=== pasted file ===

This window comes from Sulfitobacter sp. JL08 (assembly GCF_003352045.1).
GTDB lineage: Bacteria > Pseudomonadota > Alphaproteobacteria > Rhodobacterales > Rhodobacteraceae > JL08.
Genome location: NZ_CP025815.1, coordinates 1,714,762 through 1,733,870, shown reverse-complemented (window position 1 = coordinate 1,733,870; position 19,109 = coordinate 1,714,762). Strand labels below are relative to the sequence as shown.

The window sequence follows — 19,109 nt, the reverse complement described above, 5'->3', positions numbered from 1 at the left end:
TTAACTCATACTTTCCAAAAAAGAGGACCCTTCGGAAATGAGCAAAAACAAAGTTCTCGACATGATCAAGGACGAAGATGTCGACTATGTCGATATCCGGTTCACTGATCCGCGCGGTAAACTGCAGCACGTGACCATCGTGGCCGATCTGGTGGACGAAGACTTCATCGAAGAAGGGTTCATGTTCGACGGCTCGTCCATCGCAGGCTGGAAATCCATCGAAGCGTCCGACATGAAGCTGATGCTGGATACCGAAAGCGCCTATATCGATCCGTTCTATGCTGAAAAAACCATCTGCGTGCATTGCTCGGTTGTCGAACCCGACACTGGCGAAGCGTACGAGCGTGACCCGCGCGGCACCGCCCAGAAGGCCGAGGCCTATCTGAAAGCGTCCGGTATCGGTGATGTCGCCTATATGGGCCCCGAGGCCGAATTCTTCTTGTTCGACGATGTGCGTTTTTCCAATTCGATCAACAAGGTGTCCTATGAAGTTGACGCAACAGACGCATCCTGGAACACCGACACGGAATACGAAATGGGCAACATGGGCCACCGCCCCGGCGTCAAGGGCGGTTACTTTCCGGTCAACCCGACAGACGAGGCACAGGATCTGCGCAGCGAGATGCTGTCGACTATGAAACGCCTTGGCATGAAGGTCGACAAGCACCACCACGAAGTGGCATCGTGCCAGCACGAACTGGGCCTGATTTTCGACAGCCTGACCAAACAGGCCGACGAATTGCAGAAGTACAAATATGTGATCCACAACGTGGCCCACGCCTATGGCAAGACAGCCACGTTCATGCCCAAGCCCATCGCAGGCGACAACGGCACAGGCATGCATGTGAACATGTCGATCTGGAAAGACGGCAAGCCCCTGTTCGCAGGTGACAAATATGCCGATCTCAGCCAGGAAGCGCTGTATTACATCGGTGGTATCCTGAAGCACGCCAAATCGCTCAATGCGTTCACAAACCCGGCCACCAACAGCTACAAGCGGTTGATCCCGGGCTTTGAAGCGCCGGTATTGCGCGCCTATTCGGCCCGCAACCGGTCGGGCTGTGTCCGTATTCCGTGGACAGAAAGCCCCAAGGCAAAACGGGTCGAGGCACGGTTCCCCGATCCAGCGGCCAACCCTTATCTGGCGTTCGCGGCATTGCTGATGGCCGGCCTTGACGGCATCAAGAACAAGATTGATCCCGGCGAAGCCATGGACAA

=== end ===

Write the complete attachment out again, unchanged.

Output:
This window comes from Sulfitobacter sp. JL08 (assembly GCF_003352045.1).
GTDB lineage: Bacteria > Pseudomonadota > Alphaproteobacteria > Rhodobacterales > Rhodobacteraceae > JL08.
Genome location: NZ_CP025815.1, coordinates 1,714,762 through 1,733,870, shown reverse-complemented (window position 1 = coordinate 1,733,870; position 19,109 = coordinate 1,714,762). Strand labels below are relative to the sequence as shown.

The window sequence follows — 19,109 nt, the reverse complement described above, 5'->3', positions numbered from 1 at the left end:
TTAACTCATACTTTCCAAAAAAGAGGACCCTTCGGAAATGAGCAAAAACAAAGTTCTCGACATGATCAAGGACGAAGATGTCGACTATGTCGATATCCGGTTCACTGATCCGCGCGGTAAACTGCAGCACGTGACCATCGTGGCCGATCTGGTGGACGAAGACTTCATCGAAGAAGGGTTCATGTTCGACGGCTCGTCCATCGCAGGCTGGAAATCCATCGAAGCGTCCGACATGAAGCTGATGCTGGATACCGAAAGCGCCTATATCGATCCGTTCTATGCTGAAAAAACCATCTGCGTGCATTGCTCGGTTGTCGAACCCGACACTGGCGAAGCGTACGAGCGTGACCCGCGCGGCACCGCCCAGAAGGCCGAGGCCTATCTGAAAGCGTCCGGTATCGGTGATGTCGCCTATATGGGCCCCGAGGCCGAATTCTTCTTGTTCGACGATGTGCGTTTTTCCAATTCGATCAACAAGGTGTCCTATGAAGTTGACGCAACAGACGCATCCTGGAACACCGACACGGAATACGAAATGGGCAACATGGGCCACCGCCCCGGCGTCAAGGGCGGTTACTTTCCGGTCAACCCGACAGACGAGGCACAGGATCTGCGCAGCGAGATGCTGTCGACTATGAAACGCCTTGGCATGAAGGTCGACAAGCACCACCACGAAGTGGCATCGTGCCAGCACGAACTGGGCCTGATTTTCGACAGCCTGACCAAACAGGCCGACGAATTGCAGAAGTACAAATATGTGATCCACAACGTGGCCCACGCCTATGGCAAGACAGCCACGTTCATGCCCAAGCCCATCGCAGGCGACAACGGCACAGGCATGCATGTGAACATGTCGATCTGGAAAGACGGCAAGCCCCTGTTCGCAGGTGACAAATATGCCGATCTCAGCCAGGAAGCGCTGTATTACATCGGTGGTATCCTGAAGCACGCCAAATCGCTCAATGCGTTCACAAACCCGGCCACCAACAGCTACAAGCGGTTGATCCCGGGCTTTGAAGCGCCGGTATTGCGCGCCTATTCGGCCCGCAACCGGTCGGGCTGTGTCCGTATTCCGTGGACAGAAAGCCCCAAGGCAAAACGGGTCGAGGCACGGTTCCCCGATCCAGCGGCCAACCCTTATCTGGCGTTCGCGGCATTGCTGATGGCCGGCCTTGACGGCATCAAGAACAAGATTGATCCCGGCGAAGCCATGGACAA